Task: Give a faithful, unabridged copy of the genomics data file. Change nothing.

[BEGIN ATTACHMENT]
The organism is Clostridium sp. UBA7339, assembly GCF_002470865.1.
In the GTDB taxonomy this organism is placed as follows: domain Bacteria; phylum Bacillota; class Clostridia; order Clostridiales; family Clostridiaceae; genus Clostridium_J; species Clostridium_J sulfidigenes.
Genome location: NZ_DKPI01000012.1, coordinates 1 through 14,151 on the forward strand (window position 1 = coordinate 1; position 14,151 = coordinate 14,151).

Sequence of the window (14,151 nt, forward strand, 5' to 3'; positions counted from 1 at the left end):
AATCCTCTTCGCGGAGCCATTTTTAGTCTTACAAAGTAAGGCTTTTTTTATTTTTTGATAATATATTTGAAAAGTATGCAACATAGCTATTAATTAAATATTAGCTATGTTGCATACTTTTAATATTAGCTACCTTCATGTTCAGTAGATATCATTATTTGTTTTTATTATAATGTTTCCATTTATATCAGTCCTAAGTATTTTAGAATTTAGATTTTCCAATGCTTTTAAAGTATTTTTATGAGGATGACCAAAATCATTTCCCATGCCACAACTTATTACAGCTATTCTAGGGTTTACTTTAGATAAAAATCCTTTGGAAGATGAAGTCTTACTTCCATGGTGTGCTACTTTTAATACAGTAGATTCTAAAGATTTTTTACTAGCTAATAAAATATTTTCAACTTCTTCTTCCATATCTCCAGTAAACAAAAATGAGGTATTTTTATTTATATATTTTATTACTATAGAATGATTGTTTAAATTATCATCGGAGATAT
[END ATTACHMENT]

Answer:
The organism is Clostridium sp. UBA7339, assembly GCF_002470865.1.
In the GTDB taxonomy this organism is placed as follows: domain Bacteria; phylum Bacillota; class Clostridia; order Clostridiales; family Clostridiaceae; genus Clostridium_J; species Clostridium_J sulfidigenes.
Genome location: NZ_DKPI01000012.1, coordinates 1 through 14,151 on the forward strand (window position 1 = coordinate 1; position 14,151 = coordinate 14,151).

Sequence of the window (14,151 nt, forward strand, 5' to 3'; positions counted from 1 at the left end):
AATCCTCTTCGCGGAGCCATTTTTAGTCTTACAAAGTAAGGCTTTTTTTATTTTTTGATAATATATTTGAAAAGTATGCAACATAGCTATTAATTAAATATTAGCTATGTTGCATACTTTTAATATTAGCTACCTTCATGTTCAGTAGATATCATTATTTGTTTTTATTATAATGTTTCCATTTATATCAGTCCTAAGTATTTTAGAATTTAGATTTTCCAATGCTTTTAAAGTATTTTTATGAGGATGACCAAAATCATTTCCCATGCCACAACTTATTACAGCTATTCTAGGGTTTACTTTAGATAAAAATCCTTTGGAAGATGAAGTCTTACTTCCATGGTGTGCTACTTTTAATACAGTAGATTCTAAAGATTTTTTACTAGCTAATAAAATATTTTCAACTTCTTCTTCCATATCTCCAGTAAACAAAAATGAGGTATTTTTATTTATATATTTTATTACTATAGAATGATTGTTTAAATTATCATCGGAGATAT